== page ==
The substance of Kennedy’s actual White House tenure is, as Matthews says, elusive. Though the jury is no longer out, the verdict is decidedly mixed. Matthews’s hagiography tries mightily to dramatize JFK’s greatness in office but focuses more convincingly on the refreshing vigor the stylish young president brought to a culture emerging from the buttoned-down conformity of the fifties. Echoing Norman Mailer’s influential 1960 Esquire valentine to JFK, “Superman Comes to the Supermarket,” Matthews sees his idol as a Technicolor movie star who supplanted the black-and-white politicians of the postwar Truman-Eisenhower era. “He had the deep orange-brown suntan of a ski instructor” was the way Mailer put it a half-century ago, “and when he smiled at the crowd his teeth were amazingly white and clearly visible at a distance of fifty yards.” But as for what the star accomplished at center stage, Matthews mainly relies on one unassailable feat, Kennedy’s steely prevention of nuclear war during the Cuban Missile Crisis. “In the time of our greatest peril, at the moment of ultimate judgment,” Matthews concludes, JFK “kept the smile from being stricken from the planet.”

Another boomer, the historian Alan Brinkley, offers a less smiley-face portrait in John F. Kennedy, his contribution to the American Presidents Series, due next spring. Brinkley is sympathetic to his subject, but his appraisal is balanced and unsentimental, unlike that of the cultists. Like Matthews, he gives JFK high marks for his wit and charm (if not his reckless womanizing) and for his handling of the missile crisis (while noting that there might not have been a crisis without the prefatory fiasco at the Bay of Pigs). He commends Kennedy’s pursuit of a nuclear-test-ban treaty and his very powerful (if very tardy) speech endorsing Martin Luther King Jr.’s mission just two months before the March on Washington in 1963. Most of all, Brinkley admires that idealistic Kennedy spirit of public activism and volunteerism that inspired so many, especially the young, to heed his call to “get the country moving again.”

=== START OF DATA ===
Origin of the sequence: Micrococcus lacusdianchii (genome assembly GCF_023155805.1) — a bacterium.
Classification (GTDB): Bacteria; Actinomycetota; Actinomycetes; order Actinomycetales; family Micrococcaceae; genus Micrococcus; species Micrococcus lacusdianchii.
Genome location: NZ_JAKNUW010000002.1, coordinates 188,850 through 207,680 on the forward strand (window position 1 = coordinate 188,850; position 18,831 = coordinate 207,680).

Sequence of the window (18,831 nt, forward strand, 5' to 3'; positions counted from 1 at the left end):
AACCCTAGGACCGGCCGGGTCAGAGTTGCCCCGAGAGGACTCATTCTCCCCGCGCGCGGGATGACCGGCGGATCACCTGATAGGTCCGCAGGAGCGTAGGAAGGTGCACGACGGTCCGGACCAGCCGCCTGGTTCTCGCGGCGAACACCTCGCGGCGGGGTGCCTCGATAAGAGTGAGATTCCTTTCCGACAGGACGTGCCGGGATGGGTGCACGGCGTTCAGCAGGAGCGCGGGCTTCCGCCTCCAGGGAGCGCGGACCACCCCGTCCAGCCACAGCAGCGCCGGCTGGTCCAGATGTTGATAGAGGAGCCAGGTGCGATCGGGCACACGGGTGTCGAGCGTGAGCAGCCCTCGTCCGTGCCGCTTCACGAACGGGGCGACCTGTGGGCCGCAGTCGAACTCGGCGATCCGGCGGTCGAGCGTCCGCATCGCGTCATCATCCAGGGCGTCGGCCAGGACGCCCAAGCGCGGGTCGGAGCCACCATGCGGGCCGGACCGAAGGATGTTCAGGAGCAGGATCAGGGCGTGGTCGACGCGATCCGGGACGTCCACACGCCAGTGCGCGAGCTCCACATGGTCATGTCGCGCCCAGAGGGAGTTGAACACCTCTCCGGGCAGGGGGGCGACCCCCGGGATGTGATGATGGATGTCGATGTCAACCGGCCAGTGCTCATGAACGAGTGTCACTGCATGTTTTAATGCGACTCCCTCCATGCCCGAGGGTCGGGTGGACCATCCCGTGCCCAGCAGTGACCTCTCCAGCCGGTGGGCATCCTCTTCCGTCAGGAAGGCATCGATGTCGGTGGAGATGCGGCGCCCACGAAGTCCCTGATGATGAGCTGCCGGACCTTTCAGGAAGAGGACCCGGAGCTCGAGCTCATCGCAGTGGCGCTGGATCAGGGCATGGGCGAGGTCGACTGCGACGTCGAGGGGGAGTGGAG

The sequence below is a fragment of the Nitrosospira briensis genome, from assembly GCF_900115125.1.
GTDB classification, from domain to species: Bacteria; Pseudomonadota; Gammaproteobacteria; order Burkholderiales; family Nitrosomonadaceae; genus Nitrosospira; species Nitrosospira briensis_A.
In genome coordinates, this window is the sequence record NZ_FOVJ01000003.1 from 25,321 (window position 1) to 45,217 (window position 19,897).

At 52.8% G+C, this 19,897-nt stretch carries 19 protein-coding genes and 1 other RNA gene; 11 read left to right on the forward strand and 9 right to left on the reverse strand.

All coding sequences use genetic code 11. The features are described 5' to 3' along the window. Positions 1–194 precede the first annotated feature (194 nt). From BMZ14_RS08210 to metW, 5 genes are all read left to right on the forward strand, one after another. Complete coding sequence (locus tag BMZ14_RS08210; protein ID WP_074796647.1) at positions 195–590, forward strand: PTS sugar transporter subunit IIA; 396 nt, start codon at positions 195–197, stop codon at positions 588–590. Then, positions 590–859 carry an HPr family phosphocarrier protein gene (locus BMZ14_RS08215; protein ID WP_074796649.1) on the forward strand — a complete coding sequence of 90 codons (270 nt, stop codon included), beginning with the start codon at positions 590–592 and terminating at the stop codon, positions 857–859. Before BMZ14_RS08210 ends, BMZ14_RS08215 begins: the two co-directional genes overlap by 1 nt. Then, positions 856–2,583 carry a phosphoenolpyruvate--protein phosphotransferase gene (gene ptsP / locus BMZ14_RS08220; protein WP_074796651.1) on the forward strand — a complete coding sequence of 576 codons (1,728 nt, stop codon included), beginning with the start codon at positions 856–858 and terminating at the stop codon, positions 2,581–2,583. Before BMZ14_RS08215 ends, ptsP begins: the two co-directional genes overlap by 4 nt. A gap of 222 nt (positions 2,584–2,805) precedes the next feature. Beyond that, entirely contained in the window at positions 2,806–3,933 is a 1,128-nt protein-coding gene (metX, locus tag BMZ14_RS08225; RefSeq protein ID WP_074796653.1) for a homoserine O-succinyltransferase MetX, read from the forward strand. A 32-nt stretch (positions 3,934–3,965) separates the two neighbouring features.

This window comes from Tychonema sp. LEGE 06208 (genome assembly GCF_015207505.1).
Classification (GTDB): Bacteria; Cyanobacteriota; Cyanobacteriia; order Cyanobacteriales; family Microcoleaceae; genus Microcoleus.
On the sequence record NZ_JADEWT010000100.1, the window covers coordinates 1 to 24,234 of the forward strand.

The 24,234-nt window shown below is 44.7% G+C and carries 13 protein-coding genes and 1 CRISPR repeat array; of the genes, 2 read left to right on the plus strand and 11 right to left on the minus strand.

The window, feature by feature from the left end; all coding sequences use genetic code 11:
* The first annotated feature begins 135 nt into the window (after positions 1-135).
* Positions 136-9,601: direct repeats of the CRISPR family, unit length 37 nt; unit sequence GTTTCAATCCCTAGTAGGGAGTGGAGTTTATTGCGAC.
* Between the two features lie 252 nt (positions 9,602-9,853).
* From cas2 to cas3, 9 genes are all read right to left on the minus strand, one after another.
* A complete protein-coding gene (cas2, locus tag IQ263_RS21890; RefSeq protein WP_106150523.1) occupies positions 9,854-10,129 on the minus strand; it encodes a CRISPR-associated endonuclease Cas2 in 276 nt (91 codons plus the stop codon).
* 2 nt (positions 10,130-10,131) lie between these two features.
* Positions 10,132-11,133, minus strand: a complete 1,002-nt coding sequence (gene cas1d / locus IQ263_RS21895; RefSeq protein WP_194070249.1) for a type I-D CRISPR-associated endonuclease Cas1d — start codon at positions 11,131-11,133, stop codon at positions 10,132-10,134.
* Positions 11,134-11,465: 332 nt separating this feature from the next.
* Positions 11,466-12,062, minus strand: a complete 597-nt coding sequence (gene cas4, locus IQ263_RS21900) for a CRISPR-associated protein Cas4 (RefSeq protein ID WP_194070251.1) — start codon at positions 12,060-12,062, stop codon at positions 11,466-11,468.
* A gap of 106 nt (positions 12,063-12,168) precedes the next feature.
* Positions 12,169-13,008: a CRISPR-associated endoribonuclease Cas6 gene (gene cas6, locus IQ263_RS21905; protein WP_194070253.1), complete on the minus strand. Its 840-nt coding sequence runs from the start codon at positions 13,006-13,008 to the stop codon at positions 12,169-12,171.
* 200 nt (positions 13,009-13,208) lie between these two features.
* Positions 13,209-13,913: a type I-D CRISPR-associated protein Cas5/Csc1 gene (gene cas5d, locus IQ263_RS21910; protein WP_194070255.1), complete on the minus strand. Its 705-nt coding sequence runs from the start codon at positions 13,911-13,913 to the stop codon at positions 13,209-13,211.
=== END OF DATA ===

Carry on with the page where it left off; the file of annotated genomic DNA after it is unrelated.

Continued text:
But Brinkley, like other historians, ranks the truncated administration’s actual record as middling—neither great nor a failure. Kennedy was more “comfortable giving speeches on behalf of civil rights,” he writes, than throwing himself into battle. He even avoided an Emancipation Proclamation centennial rather than risk offending white southern Democrats. He failed to pass most of his proposed legislation (including federal aid to education and health care for the aged), was “conservative in his embrace of Keynesianism” (he pushed business-friendly tax cuts rather than increased spending), and was “aloof and ineffective” dealing with his former colleagues in Congress. Many liberal Democrats, starting with Eleanor Roosevelt, did not trust a man who had missed the Senate vote to censure Joe McCarthy and as president kept J. Edgar Hoover on at the FBI. And then there’s the little matter of Vietnam. Given the administration’s modest list of tangible achievements, its slow but steady escalation of American troop levels, right up to Kennedy’s death, looms particularly large. Maybe he would have honored his professed intention of a reasonably fast exit. Nonetheless, it was the best-and-brightest hands he left behind, Robert McNamara and ­McGeorge Bundy, who enabled Lyndon Johnson to descend into the Southeast Asian quagmire once he ascended to the Oval Office.